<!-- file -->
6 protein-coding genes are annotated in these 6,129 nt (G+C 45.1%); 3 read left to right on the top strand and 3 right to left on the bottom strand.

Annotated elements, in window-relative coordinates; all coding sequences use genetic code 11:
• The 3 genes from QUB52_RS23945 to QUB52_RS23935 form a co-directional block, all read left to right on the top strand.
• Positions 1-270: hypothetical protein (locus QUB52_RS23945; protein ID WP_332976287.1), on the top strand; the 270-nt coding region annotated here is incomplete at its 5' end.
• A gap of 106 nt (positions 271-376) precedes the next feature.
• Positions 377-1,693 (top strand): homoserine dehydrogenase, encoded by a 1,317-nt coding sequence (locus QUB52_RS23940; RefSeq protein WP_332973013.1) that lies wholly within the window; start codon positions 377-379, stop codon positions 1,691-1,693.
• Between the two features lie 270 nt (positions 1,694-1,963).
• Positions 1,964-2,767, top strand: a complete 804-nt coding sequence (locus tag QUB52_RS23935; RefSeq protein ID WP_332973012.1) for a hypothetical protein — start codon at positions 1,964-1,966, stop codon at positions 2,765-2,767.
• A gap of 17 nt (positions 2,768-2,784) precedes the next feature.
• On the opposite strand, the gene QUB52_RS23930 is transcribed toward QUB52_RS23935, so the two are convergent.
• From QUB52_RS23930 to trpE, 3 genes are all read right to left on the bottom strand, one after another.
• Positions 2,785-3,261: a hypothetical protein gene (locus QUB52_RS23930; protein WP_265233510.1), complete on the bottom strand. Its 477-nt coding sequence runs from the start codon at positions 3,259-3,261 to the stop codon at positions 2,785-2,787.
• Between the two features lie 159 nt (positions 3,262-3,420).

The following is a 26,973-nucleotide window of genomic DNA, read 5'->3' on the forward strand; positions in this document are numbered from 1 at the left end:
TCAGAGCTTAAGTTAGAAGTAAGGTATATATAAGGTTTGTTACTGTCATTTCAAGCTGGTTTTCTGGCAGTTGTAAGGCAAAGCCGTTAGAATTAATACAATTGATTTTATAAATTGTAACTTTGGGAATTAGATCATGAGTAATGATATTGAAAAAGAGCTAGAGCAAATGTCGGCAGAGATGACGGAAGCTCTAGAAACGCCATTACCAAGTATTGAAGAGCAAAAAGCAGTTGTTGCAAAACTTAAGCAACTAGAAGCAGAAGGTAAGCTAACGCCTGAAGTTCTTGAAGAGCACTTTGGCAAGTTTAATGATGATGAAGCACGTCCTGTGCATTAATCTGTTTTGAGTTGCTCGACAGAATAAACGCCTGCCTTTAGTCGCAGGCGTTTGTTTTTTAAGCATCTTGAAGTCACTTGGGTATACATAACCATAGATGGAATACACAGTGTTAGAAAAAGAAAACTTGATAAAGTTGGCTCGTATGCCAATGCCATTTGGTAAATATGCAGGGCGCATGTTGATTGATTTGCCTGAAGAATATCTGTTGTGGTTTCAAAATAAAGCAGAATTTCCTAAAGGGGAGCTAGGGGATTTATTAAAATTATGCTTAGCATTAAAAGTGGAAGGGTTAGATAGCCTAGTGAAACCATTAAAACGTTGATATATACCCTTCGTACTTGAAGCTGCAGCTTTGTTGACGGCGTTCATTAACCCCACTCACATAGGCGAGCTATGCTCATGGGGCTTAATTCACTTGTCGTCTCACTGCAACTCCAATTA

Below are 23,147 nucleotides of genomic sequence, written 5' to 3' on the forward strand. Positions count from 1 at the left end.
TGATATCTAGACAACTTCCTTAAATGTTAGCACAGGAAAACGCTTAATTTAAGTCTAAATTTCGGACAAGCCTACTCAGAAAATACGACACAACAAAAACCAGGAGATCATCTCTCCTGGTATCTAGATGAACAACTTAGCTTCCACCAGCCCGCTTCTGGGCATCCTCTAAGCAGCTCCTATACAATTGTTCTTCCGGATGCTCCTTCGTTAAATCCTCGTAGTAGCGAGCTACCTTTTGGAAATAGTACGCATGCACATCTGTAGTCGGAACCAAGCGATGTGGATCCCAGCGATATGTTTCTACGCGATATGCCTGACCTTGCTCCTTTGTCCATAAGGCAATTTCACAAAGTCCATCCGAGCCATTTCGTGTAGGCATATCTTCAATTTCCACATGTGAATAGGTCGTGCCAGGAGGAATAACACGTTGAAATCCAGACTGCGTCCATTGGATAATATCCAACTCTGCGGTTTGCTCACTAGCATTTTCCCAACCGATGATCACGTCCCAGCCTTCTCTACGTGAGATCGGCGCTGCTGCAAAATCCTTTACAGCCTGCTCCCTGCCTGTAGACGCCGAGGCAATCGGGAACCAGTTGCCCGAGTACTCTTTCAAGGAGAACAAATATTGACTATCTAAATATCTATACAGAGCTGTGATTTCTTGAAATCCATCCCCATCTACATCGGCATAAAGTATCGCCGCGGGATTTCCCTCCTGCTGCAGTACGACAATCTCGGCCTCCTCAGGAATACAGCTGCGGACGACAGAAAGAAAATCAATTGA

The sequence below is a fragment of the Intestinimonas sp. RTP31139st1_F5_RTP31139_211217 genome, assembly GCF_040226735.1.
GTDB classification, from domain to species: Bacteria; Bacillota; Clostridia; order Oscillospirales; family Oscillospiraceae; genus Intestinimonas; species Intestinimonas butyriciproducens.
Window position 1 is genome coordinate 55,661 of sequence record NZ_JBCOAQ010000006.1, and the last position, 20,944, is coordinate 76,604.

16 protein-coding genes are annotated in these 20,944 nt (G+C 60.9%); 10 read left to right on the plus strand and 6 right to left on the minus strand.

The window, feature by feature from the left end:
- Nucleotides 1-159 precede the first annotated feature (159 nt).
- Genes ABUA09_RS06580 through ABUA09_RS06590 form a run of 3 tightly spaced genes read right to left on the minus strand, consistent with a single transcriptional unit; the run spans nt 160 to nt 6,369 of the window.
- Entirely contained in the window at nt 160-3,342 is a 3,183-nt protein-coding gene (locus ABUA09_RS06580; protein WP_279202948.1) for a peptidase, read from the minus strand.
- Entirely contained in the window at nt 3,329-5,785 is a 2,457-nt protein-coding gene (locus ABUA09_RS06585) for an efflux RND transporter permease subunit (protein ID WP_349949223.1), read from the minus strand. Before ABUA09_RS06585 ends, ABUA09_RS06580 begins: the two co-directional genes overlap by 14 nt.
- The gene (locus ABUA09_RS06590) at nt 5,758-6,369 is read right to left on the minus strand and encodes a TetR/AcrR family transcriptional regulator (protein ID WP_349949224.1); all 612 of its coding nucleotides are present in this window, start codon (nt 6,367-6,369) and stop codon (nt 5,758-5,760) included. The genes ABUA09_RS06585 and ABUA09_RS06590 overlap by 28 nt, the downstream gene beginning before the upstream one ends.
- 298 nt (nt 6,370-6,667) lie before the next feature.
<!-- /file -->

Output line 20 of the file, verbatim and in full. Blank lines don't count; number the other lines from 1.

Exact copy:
Window position 1 is genome coordinate 55,661 of sequence record NZ_JBCOAQ010000006.1, and the last position, 20,944, is coordinate 76,604.